The Integrated Rail Plan (IRP) was one of the most significant releases for the rail sector, particularly in the North and Midlands, last year. It has stencilled out the strategy of work to take place across the region in the coming years to improve the rail network.
Despite the rail industry often thinking about projects and investment regionally, much of the UK rail network does not fit neatly within singular regional boundaries, and for many of the major projects touched on in the IRP, it will require significant cross-border collaboration between regions.
To understand this more, and to help encourage it further, TCR Midlands 2022 saw a specific panel debate on the IRP and how the sub-national transport bodies for these regions, in the North and Midlands, are planning to come together.
Joining host Helen Fospero on stage were:
- Maria Machancoses, Chief Executive, Midlands Connect
- Martin Tugwell, Chief Executive, Transport for the North
- Graham Botham, Strategy & Planning Director, Network Rail
First and foremost, Martin took the time to reassure the gathered room of rail sector industry leaders and decision makers in Birmingham that IRP was a positive opportunity.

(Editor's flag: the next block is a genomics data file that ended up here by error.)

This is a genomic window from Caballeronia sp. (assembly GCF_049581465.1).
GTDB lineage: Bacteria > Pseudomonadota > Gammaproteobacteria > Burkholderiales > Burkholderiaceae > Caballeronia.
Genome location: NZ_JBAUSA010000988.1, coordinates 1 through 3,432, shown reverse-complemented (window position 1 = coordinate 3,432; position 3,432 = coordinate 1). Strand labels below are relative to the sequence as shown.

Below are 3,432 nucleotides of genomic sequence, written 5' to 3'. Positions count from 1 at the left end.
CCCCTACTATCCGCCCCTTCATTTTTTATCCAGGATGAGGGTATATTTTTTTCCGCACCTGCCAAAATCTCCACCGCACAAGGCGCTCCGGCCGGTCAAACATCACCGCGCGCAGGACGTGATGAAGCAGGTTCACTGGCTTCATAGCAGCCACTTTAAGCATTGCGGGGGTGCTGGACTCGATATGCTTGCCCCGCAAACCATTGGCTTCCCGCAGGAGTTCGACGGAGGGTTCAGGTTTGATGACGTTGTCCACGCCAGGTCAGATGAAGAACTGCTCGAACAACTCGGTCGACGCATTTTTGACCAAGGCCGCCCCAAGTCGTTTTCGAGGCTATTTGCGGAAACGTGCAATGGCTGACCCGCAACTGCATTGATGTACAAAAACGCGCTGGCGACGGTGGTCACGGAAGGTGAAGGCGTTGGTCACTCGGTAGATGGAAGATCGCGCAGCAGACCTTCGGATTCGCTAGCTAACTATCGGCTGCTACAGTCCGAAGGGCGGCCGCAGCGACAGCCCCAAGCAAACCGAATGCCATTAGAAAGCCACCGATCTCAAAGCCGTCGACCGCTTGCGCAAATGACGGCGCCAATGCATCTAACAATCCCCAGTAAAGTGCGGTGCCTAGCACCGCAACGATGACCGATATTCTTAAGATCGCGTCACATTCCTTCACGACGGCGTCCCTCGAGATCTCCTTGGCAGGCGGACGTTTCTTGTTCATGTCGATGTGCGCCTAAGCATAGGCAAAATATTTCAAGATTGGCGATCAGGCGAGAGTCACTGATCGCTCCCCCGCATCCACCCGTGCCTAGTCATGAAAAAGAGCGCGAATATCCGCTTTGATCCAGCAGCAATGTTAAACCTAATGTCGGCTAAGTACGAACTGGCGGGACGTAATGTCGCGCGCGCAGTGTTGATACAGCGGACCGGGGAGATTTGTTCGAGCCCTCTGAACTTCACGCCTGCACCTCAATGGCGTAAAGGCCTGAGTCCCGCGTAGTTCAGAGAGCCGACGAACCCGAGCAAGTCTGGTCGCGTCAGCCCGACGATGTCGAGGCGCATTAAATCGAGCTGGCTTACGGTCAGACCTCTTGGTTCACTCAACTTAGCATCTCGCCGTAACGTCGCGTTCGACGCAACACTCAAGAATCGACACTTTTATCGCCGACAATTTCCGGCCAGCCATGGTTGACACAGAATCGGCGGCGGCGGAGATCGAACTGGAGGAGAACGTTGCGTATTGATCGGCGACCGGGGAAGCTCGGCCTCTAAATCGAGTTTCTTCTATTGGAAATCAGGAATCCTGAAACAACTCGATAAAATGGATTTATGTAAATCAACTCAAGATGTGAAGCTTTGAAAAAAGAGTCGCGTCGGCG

He explained: “There are some really good foundations from which to build.”
While the IRP was not universally well-received across the industry, it still does represent £96bn of investment being outlined for upgrading the rail network; and with that comes a lot of opportunities for the rail supply chain to get involved, share and deliver innovations, and strike deals which ultimately will help improve the experiences of passengers and bolster local economies.
Martin added: “We shouldn’t forget that if [an innovation] is valuable for the public sector, then it’s probably valuable for the private sector too.”
And this was mirrored by Graham Botham too, adding: “Railways can and should play an important role in creating economic growth.”